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CIOs Discuss SaaS Challenges And Rewards

Software as a Service (SaaS) has many benefits for enterprises, including lower capital costs vs. deploying enterprise software, faster feature upgrades, and fewer operational burdens. But SaaS is not free of problems or risks, as a panel of SaaS-savvy CIOs can testify. Integration of on-premises software and SaaS applications, integration with partners, responsibility for security, managing multiple SaaS vendors and evolving SaaS standards are just some of the challenges raised by CIOs speaking at SaaScon 2010, a two-day conference held this week in Santa Clara, California.

"The biggest surprise was that it wasn't as complex and complicated as I thought it was going to be," says John Lake, director of information services at Panasas, a developer of high-performance storage solutions. Lake described how Panasas move from Siebel Systems' on-premises CRM application to The challenge was how to integrate data from one of its manufacturing partners into the new SaaS system. Lake says integration with partners can be a challenge because you don't have control over their IT systems as much as you do your own or even those of your SaaS providers. To integrate with partners requires you to be a good "bridge architect," he says.

"If that bridge is the Golden Gate and I'm the mayor of San Francisco, I've got to make sure I have a pretty good relationship with the Mayor of Sausalito ... to keep that bridge up and running and that they maintain their end of the bridge," Lake says. That means staying in touch with partners on their application development strategy. Worried that Panasas would have to "code from the ground up" a means of integrating data, it turned to a company called Boomi, which provides an integration platform-as-a-service between cloud and on-premises systems.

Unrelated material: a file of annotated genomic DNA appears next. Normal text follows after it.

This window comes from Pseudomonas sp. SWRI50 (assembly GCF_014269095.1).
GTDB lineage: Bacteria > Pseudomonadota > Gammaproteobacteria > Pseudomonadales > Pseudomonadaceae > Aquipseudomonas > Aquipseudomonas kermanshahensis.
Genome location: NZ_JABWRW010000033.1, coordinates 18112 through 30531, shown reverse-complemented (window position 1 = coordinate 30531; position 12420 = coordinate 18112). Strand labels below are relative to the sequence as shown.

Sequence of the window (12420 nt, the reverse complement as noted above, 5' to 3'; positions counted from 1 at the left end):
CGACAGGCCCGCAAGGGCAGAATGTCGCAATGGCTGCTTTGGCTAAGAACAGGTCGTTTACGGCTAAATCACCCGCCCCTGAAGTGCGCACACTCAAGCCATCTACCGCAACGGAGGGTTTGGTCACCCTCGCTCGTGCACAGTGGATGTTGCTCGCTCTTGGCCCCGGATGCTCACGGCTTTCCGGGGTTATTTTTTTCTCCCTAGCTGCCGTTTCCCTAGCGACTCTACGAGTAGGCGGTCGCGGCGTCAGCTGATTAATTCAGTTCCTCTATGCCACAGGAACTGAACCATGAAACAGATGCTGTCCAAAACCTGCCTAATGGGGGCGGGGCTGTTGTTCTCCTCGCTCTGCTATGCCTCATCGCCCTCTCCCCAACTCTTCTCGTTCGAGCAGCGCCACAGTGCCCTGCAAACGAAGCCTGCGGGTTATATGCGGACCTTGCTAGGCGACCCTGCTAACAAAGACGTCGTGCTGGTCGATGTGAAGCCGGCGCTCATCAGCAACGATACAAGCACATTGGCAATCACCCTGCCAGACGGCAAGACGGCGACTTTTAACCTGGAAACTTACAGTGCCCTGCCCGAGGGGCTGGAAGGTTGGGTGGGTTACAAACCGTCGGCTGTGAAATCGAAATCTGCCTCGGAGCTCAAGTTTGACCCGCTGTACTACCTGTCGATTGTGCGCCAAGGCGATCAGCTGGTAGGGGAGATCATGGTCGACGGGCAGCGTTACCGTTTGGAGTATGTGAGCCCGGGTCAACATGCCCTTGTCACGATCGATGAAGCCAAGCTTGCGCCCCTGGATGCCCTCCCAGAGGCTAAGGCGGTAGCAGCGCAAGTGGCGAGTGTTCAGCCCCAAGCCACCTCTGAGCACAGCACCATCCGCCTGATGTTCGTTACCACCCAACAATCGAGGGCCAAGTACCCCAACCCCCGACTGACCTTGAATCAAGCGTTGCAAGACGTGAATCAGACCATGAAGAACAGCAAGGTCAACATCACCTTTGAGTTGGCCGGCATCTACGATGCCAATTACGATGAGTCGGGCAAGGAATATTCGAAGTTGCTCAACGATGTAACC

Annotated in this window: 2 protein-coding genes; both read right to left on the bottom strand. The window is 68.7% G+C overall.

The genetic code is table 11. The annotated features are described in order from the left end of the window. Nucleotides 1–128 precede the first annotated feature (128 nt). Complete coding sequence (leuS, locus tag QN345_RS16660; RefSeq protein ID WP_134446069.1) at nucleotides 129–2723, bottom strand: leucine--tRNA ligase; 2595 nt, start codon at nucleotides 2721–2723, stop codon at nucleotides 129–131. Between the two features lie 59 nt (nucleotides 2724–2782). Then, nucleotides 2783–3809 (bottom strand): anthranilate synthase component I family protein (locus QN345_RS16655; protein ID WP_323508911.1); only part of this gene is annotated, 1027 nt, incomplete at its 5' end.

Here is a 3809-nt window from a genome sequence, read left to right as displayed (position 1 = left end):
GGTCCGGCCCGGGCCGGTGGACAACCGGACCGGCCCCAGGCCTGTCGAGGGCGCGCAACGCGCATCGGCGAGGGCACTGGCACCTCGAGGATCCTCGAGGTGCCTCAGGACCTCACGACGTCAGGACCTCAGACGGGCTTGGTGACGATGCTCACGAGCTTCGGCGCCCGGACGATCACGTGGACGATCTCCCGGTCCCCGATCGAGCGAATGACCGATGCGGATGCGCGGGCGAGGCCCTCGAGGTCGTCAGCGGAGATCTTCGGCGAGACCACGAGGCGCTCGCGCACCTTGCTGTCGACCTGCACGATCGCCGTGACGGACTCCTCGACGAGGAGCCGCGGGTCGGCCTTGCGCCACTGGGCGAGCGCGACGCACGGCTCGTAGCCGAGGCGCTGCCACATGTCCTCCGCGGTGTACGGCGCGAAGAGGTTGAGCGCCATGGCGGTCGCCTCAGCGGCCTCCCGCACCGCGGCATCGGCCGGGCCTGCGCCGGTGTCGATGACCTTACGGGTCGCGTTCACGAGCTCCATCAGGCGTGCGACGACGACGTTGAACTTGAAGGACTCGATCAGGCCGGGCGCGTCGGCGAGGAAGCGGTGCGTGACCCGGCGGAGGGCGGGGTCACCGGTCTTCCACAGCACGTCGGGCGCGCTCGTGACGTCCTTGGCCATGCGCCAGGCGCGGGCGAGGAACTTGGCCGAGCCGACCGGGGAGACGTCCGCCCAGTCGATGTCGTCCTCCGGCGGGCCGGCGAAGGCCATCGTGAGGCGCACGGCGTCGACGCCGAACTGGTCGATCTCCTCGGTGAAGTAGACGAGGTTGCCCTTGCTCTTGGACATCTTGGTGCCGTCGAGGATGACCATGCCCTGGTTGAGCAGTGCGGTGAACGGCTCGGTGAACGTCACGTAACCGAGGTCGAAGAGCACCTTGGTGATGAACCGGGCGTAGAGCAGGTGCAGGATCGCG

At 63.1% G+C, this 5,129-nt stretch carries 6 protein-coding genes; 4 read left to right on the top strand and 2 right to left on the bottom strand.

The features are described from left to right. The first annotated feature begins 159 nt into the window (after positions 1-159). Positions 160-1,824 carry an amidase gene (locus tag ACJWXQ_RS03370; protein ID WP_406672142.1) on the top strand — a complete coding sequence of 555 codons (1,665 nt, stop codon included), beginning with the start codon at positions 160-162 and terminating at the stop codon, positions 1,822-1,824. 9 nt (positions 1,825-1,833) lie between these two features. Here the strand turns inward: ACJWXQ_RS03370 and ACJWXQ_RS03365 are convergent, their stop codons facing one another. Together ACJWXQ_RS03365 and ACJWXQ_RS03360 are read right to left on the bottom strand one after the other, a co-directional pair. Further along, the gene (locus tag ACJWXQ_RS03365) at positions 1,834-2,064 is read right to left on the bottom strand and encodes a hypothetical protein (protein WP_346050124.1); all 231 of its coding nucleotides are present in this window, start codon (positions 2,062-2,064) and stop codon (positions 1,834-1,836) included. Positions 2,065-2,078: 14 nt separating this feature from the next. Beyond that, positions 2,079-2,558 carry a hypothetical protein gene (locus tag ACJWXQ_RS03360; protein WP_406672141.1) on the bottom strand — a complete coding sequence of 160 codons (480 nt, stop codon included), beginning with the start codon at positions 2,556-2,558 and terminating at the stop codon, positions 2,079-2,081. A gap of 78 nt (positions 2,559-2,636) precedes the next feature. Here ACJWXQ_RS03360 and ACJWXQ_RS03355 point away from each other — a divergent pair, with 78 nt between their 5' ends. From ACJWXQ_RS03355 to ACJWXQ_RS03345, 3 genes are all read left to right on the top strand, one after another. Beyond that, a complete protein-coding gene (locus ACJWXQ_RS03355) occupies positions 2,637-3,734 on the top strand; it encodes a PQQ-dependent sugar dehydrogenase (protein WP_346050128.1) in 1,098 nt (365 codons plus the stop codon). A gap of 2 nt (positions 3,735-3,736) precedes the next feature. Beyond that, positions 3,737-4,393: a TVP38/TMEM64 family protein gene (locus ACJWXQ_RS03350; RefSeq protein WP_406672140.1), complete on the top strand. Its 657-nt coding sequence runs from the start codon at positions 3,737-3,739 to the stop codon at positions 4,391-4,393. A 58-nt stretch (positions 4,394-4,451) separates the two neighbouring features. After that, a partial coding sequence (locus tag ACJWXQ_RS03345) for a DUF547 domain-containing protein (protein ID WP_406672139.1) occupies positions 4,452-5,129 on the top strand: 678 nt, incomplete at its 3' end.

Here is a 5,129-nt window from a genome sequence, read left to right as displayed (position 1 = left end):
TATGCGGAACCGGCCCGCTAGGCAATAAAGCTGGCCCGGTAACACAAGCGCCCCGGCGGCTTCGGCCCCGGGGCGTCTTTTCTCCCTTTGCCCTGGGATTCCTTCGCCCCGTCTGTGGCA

Companies also need to judge SaaS providers on performance issues such as latency and availability of the application, because end-users will judge IT, says Todd Pierce, CIO of biotech firm Genetech. "At the end of the day, the end-user is holding me accountable and my department," says Pierce. "So really being able to understand where [SaaS applications] are breaking down, where the performance issues are is important. Be prepared for that."

One thing fundamentally different about SaaS versus on-premises software is how closely tied the SaaS vendor is to the customer, says David Smoley, CIO of contract manufacturer Flextronics. When a company buys a license for packaged software, it can be largely on its own regarding installation, configuration, integration, security and ongoing management. However, a SaaS vendor is more dependent on how well the application works in your enterprise. Flextronics juggles multiple SaaS vendors such as Workday, Service Now, Amazon's Elastic Compute Cloud, and Microsoft's Azure, a cloud-based server operating system. "When you're talking to a SaaS vendor, your security is their security. Their guy is thinking about that 24/7," Smoley says. "To me the beauty of the SaaS model is that the SaaS companies' interests are in line with my company's interests."